STORY: John Woo Returns to Filmmaking in a Big Way With 'The Crossing'

What mutual opportunities do you see for Hollywood and China?

Right now, the Chinese film industry is booming, but it's a bit chaotic. Everybody is investing in the same type of films. I hope there will be some films with different themes. Hollywood has always done things well, but they also need to develop. They will invest more and more to produce their films in China.

There is a good opportunity for Chinese to learn from Hollywood. There are some Chinese filmmakers who always say they can catch up with Hollywood, but I think China is still way far behind.

Hollywood has lots to teach us -- managing the market, the variety of film themes, and respect for talent and how to foster that talent. Hollywood has its own way. Among peers in the same industry, they respect each other. Others are happy for you if you have a successful action movie. Everybody claps if someone wins a prize. Everybody makes different films, but they all walk on the same red carpet. So this united industry spirit is something worth learning. The variety of productions is also worth paying attention to. Besides learning from each other, it also gives an opportunity for young Chinese filmmakers to learn and broaden their vision.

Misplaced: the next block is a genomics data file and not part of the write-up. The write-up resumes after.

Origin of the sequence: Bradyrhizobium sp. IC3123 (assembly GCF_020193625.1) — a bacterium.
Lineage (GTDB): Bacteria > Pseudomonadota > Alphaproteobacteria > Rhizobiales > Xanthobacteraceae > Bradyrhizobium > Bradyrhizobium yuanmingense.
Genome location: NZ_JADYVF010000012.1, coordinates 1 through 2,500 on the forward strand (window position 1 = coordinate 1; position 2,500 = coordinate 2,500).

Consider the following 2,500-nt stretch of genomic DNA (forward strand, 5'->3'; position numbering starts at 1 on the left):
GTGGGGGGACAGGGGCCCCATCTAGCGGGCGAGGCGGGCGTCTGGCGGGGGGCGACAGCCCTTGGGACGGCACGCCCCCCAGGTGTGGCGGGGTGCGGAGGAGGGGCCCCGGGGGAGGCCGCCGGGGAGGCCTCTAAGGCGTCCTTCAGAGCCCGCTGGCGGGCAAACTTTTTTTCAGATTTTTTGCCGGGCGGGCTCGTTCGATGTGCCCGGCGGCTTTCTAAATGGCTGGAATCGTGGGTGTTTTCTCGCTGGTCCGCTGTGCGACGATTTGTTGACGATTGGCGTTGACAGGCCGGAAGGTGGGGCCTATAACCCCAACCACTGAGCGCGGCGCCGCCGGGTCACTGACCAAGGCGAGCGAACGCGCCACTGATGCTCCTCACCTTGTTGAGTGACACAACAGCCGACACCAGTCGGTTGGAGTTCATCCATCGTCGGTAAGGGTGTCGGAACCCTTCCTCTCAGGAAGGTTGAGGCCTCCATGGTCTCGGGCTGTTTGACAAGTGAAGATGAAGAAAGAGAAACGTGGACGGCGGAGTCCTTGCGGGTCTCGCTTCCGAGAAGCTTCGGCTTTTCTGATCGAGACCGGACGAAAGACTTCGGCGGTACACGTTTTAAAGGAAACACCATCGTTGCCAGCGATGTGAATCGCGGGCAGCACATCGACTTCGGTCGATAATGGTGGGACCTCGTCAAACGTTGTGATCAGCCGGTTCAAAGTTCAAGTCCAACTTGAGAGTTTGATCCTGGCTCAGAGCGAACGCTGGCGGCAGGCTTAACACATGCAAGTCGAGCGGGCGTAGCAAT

You were a pioneer, as one of the first Hong Kong directors to work with great success in Hollywood. What do you think other directors can learn from you?

I don't think there's anything special that others can learn from me. I think modesty, nonstop learning and being good to people and making more friends is what creates opportunities. After many years in Hollywood, there's a lot I've gained other than practical experience. What's more precious than friendship?

STORY: John Woo's 'Flying Tigers' to Be Released in Two Versions

People are calling The Crossing "the Chinese Titanic." How do you feel about that, and what made you want to make a movie about this subject?

I have always wanted to make a film about cross-straits relations between the mainland and Taiwan. Although people fled China [in 1949], some still have the feelings of missing home. Secondly, I have always wanted to make a love story, like David Lean's Doctor Zhivago. The Crossing tells three touching love stories that occur after the KMT Nationalists lost the Civil War and then had to leave China and go to Taiwan. What appealed to me is the love story and the opportunity to show that period. That’s why I chose this theme. Also, this is my first love film, so I'm quite excited about it.